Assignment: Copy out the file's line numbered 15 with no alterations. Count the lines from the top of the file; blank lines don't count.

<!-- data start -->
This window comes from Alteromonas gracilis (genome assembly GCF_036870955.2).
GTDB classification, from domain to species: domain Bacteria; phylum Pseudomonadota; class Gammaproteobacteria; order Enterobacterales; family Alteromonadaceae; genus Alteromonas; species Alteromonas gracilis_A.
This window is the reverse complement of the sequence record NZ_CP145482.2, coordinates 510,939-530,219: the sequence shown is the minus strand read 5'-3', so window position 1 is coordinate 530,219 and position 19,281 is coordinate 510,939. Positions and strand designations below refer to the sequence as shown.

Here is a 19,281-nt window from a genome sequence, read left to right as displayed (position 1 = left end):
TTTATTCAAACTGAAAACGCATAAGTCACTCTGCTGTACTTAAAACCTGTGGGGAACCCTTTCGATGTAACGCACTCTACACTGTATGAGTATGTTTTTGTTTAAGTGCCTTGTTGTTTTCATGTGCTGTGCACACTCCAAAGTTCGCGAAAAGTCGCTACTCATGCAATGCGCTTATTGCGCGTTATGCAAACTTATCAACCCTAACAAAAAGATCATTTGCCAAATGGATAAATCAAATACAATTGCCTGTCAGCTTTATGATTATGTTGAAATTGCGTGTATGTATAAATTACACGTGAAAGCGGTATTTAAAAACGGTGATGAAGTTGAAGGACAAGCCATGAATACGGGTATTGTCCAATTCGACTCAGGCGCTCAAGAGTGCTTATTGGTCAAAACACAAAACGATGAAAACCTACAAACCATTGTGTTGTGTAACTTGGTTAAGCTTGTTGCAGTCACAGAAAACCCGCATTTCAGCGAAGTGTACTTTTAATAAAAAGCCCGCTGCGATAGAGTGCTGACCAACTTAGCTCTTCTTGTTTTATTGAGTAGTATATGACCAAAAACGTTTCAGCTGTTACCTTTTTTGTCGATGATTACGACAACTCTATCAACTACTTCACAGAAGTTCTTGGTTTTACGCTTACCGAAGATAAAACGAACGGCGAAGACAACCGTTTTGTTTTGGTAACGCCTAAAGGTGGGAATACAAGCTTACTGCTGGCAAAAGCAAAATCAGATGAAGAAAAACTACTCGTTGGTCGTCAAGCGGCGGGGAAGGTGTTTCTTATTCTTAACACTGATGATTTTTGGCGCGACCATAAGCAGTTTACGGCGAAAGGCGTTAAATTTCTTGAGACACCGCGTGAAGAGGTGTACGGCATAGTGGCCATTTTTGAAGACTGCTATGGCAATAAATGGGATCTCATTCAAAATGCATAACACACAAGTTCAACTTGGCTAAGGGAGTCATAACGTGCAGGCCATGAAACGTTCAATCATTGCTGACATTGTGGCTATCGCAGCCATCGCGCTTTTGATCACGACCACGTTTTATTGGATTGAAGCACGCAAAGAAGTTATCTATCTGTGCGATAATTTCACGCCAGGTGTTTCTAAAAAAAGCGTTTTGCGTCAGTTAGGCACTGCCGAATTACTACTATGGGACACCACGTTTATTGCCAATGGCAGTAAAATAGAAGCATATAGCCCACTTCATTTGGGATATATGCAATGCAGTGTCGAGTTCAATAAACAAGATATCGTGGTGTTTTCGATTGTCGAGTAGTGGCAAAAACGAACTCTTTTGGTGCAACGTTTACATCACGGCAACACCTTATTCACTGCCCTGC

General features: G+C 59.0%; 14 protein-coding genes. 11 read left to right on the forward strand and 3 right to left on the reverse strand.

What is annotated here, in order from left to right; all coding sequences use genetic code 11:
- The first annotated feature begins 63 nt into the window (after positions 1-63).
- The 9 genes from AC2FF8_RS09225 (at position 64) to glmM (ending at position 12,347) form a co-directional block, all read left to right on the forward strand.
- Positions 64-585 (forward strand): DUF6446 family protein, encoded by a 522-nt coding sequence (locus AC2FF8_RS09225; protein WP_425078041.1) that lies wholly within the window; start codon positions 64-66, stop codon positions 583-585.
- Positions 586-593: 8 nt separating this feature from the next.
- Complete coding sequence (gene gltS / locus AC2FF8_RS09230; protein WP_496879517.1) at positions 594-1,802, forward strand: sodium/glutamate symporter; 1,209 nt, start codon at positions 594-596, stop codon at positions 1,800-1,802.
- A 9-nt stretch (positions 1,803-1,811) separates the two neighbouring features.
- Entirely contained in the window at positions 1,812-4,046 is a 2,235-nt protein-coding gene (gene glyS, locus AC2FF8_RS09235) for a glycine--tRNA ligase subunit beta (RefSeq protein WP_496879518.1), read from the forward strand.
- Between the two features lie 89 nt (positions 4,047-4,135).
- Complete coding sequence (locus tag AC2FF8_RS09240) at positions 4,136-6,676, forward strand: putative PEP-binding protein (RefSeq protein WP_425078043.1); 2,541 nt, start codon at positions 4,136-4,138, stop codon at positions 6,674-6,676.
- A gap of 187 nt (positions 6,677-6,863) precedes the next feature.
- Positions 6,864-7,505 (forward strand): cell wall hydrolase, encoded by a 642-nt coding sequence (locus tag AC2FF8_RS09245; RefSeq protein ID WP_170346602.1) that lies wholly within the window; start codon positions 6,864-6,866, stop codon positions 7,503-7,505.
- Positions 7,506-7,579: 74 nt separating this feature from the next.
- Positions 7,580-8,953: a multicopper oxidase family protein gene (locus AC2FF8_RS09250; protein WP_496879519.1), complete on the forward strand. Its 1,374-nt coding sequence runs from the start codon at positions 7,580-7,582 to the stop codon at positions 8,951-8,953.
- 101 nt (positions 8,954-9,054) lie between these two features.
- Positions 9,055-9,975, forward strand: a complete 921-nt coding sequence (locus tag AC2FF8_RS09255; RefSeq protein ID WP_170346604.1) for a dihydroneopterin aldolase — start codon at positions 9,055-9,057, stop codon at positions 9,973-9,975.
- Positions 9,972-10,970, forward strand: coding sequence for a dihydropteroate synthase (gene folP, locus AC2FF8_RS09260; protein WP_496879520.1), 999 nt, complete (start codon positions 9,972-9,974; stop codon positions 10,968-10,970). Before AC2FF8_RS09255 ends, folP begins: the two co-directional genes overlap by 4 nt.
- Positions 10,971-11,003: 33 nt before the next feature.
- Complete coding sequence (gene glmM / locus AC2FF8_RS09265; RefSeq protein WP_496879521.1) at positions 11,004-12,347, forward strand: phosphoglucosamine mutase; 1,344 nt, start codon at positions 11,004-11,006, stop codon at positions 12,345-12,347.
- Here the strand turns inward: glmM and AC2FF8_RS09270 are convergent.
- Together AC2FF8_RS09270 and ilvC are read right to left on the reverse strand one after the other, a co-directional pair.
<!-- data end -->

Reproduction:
- Between the two features lie 89 nt (positions 4,047-4,135).